I’m just now coming back to earth from the high I’ve been on since I came back from Vegas on Wednesday. And no, it has nothing to do with the usual things you’d associate with Sin City. I was in Vegas for our company’s bi-annual all-hands meeting. We’ve grown tremendously since I started at Identropy back in the summer of 2011, and there were a bunch of people I was meeting in person for the first time.
If you’ve been following Authentication related discussions, you know that a lot of the tactical focus is on adding additional authentication factors to the base username/password login mechanism as a way of making it more secure. This is particularly true in consumer facing applications, as brought into stark contrast by the Mat Honan hack episode. A cornerstone in this is the use of SMS delivered One Time Passwords (OTPs) as a just-in-time authentication factor.
Another year, and another Catalyst conference had come and gone. This one was very different. For one, the structure of the conference is very different from years past, focusing on thematic areas rather than topics of research. As such, there was no focused identity track, but rather a sprinkling of identity management topics throughout the various tracks. The track getting the most attention was definitely the mobility track, as everyone tries to figure out how to adapt to the growing move to mobile and mobile apps as the way that people interact with corporate resources and services.
Wired has the kind of article that will make all of us leading highly digitized lives (is that the right term?) wake up in a cold sweat. While the title – How Apple and Amazon Security Flaws Led to My Epic Hacking – may strike many as sensationalist, the article does a good job of showing just how the rappel ropes of our digital lives have mushroomed into a beast that we can’t manage or hardly ever understand the implications of.
There’s no two ways about it. This year’s Cloud Identity Summit was another incredible edition that brought together great content and really interesting discussions about the state and future of identity. It is definitely going to be fun watching the amazing community we have in identity use this conference as a platform to make a big impact on cloud identity and identity management in general.
It’s Cloud Identity Summit week, and it should be a blast. For one, it’s in beautiful Vail, CO – a place I’ve never been to. Secondly, you never know what will happen when you put all the identity oddballs in the same place, with no place to escape to.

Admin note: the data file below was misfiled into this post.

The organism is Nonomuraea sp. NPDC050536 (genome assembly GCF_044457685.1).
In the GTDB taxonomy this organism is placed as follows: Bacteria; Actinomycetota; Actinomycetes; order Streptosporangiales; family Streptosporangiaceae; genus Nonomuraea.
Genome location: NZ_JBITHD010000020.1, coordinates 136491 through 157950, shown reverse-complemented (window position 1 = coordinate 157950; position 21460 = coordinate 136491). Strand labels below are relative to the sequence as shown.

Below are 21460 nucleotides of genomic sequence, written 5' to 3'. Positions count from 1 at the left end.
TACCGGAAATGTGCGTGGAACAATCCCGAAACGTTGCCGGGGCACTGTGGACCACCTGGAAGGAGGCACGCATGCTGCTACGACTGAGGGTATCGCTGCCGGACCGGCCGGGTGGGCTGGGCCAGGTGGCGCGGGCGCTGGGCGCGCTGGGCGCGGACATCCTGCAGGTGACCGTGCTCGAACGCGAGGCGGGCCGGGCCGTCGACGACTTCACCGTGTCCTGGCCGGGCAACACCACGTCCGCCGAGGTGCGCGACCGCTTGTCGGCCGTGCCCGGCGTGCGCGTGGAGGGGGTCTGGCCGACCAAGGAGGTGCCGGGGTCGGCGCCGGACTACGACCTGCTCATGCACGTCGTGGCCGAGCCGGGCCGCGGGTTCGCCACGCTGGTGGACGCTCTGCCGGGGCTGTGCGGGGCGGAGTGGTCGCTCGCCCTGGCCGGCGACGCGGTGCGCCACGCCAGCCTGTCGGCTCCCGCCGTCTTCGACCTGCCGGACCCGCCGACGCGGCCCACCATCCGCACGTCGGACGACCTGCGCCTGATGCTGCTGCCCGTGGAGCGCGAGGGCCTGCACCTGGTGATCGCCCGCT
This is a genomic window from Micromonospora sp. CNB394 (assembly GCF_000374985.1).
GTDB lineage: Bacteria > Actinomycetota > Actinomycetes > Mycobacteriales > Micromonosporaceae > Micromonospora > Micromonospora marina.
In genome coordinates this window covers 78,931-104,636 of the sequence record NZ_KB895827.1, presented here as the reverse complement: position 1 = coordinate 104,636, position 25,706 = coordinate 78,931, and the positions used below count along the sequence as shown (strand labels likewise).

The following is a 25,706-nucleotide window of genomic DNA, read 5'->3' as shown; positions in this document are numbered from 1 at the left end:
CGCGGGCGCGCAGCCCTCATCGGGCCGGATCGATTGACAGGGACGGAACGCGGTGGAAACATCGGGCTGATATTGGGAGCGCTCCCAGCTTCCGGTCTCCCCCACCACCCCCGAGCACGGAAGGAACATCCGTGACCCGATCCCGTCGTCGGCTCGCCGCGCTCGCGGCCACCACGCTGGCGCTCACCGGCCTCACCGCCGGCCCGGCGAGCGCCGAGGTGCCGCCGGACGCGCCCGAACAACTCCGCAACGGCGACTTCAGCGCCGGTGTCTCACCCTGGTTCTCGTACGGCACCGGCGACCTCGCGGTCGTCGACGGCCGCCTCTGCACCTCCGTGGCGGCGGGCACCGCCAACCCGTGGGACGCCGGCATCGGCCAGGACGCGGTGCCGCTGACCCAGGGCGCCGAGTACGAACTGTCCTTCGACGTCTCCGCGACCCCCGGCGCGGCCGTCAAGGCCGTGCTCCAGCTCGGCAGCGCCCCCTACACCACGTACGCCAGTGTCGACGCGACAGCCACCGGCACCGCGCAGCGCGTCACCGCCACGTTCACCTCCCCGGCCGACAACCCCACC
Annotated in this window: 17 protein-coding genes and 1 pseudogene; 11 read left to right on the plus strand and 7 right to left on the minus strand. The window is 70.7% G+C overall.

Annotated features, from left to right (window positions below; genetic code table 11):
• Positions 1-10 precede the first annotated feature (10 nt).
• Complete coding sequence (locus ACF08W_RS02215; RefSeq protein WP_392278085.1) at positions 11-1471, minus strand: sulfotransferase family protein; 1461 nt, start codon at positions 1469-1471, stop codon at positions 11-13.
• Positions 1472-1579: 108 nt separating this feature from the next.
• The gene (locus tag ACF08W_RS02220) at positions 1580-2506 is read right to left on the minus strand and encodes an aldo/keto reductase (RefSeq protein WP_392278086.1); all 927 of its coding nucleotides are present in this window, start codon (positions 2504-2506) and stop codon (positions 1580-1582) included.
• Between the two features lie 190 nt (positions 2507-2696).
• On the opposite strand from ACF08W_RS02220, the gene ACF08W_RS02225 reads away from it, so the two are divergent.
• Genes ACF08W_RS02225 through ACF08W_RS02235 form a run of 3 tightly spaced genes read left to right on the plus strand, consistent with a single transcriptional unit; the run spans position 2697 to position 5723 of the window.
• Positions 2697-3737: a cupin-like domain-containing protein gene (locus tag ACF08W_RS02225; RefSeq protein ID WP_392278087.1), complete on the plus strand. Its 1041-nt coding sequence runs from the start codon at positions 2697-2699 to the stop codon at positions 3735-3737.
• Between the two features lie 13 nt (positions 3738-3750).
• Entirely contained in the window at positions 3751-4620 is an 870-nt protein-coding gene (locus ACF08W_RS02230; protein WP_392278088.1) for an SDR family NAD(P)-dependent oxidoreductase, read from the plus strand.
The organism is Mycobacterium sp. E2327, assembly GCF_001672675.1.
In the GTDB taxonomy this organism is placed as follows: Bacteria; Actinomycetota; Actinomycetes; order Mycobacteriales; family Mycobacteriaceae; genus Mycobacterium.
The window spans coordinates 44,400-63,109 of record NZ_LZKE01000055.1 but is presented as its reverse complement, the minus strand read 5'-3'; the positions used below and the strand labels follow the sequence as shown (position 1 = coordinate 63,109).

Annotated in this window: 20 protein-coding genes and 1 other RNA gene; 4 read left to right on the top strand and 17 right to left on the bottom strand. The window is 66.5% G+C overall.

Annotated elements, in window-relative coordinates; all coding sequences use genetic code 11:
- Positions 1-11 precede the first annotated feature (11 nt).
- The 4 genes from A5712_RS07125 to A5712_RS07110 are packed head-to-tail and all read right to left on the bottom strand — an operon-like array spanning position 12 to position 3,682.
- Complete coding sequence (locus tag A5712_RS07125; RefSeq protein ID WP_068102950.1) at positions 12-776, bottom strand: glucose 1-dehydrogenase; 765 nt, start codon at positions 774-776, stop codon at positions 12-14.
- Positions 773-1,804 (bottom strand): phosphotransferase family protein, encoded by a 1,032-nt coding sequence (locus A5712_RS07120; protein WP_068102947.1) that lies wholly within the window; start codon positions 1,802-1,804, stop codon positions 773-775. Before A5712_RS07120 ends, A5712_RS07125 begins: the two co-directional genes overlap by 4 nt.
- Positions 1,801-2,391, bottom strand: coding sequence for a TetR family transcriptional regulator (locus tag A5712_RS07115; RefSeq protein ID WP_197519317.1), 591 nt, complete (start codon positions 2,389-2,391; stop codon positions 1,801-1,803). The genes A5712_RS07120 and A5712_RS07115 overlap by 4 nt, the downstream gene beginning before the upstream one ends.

In a post entitled “Freedom of Choice ≠ Your Choice of Captor“, Craig Burton has responded to the part of my previous post where I expressed skepticism about the “profound innovation” in the work Microsoft is doing.
Kim Cameron has a vision for where identity management is going, and he has started to lay it out in a series of blog posts, starting with this post on ‘Identity Management as a Service‘ (where he unfortunately reopened the IDaaS vs IDMaaS acronym debate).
What does it take to wake me from my blogging slumber? I guess it takes someone bashing Identity Management as a security technology that is deployed just for the sake of it.
In an article today on InfoWorld entitled ‘Killing the cloud with complexity‘, David Linthicum classifies Identity Management as a “trendy”, “newer” and “more expensive” security model in cloud deployments for which “there really is no requirement”. In his view, it just adds to the complexity of the deployment, helping to kill it. Makes your head spins, no?
RWW Enterprise just covered the latest update of PingFederate in an article titled It’s PingFederate 6.6 Versus “Identity as a Service”. I couldn’t pass up the opportunity to comment on some details that made me cringe, so naturally this blog post was born. Please note that this is not about PingFederate in specific, a product I have no in-depth knowledge of. It’s about identity concepts and architecture.
Time and time again, we hear from organizations that are struggling with the task of managing their IAM deployments. Budget overruns and unexpected expenses, the difficulty of finding and retaining IAM specialists, the inability of an overtaxed IT department to keep up with the constant adjustments and demands on the program – these are just some of the issues that keep program managers and CIOs up at night.
To all those claiming victory in the nymwars, hold on to your horses and read between the lines. Nothing that has been said indicates any kind of understanding from Google on the debate over use of pseudonyms.
It was an interesting weekend, to say the least. I’ve never had to prepare for a hurricane before, so going through the exercise was a revelation in so many ways. You discover what you consider really “valuable” (like when I actually packed my external hard drive that has 10 years worth of digital images and home videos alongside our passports and insurance policies, despite it being backed up online). You also discover how much stuff you have just lying around to clean up.
The “Real Names” debate has been fascinating to watch, because it such an intriguing melange of issues – social conventions, technical requirements, best practices, community responsibility – rolled into what would on the surface seem to be a very simple problem. After all, what we’re really talking about is what value to let people put (self assert) into the name field that is used prominently in social sites.
At theCloud Identity Summit last week, one thing was patently obvious – the agenda was filled with super interesting talks from very talented speakers. So given that I was talking about the riveting (not!) topic of user provisioning, I knew I had to pique peoples curiosity to draw them in.
As I posted on Friday, I decided it was time to close the chapter on my career at Thoracle (by the way, the positive wishes in response from all of you has been quite gratifying). But it wasn’t without knowing what the next chapter was going to bring.
Today is my last day at Oracle, ending an era of my life that began over 10 years ago at Thor Technologies. Back then, I had no idea about the scope of the journey I was embarking on. I had no idea I was entering a space that was going to become so hot and scrutinized, alternating between being loved and hated (with a passion). They didn’t even call it “identity management” back then.
Mike Neuenschwander has dubbed July as Identity Conference Month. And he should know, given that so many of his signature moments were on stage at the Catalyst conference that will be returning at the end of this month (July 26-29 in San Diego).